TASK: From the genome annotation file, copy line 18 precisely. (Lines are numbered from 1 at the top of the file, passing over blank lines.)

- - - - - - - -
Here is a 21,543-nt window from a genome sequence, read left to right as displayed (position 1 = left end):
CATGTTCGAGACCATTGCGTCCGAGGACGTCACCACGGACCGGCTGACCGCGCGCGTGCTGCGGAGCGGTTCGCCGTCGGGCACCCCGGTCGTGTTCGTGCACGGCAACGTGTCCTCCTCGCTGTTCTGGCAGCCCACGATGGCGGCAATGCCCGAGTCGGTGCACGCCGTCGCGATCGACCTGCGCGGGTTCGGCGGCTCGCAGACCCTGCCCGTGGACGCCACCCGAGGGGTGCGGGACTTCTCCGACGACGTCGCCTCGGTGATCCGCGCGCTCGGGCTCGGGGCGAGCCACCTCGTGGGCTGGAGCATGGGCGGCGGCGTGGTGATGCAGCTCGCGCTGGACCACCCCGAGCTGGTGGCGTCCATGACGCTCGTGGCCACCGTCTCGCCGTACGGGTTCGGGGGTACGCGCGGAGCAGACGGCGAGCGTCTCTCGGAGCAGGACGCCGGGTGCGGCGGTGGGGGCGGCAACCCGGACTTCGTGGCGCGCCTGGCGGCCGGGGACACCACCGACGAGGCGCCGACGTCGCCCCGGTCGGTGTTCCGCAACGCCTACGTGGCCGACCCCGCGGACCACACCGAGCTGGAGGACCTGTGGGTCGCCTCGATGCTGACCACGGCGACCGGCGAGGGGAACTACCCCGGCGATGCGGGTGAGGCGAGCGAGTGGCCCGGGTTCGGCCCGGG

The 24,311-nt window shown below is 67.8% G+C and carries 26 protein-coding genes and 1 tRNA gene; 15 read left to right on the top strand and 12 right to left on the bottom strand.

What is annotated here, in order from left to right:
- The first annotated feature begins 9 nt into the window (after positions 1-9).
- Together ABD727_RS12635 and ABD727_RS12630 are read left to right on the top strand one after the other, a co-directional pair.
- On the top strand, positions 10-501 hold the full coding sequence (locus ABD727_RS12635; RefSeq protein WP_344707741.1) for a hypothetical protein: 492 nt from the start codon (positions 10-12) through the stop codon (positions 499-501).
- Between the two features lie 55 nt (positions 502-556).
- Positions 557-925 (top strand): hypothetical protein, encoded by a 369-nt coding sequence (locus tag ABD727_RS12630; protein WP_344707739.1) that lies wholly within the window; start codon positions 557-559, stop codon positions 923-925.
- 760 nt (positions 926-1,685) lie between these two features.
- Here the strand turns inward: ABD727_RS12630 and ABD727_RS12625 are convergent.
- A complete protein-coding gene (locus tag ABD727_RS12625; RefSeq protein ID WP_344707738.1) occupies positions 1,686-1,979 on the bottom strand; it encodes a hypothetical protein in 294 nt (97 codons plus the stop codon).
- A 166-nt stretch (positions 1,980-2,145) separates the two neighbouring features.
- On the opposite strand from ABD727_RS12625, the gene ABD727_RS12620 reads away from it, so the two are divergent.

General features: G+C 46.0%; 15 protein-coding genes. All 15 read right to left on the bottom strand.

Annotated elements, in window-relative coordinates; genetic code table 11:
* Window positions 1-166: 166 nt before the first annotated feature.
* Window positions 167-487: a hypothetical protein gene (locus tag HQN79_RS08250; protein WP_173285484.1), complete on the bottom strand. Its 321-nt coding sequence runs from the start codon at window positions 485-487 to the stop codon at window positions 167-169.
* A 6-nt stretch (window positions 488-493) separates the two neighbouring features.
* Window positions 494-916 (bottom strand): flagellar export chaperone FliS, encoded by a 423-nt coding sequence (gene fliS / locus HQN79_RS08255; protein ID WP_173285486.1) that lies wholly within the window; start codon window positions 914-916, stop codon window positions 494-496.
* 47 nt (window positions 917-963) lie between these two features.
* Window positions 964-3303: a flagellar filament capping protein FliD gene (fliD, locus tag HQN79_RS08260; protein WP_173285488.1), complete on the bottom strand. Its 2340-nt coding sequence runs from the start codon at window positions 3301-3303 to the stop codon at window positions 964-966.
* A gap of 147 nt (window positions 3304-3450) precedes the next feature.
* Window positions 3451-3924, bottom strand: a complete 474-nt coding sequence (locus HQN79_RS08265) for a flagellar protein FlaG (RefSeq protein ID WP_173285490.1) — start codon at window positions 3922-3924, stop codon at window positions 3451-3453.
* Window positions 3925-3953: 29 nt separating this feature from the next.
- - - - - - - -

* Window positions 167-487: a hypothetical protein gene (locus tag HQN79_RS08250; protein WP_173285484.1), complete on the bottom strand. Its 321-nt coding sequence runs from the start codon at window positions 485-487 to the stop codon at window positions 167-169.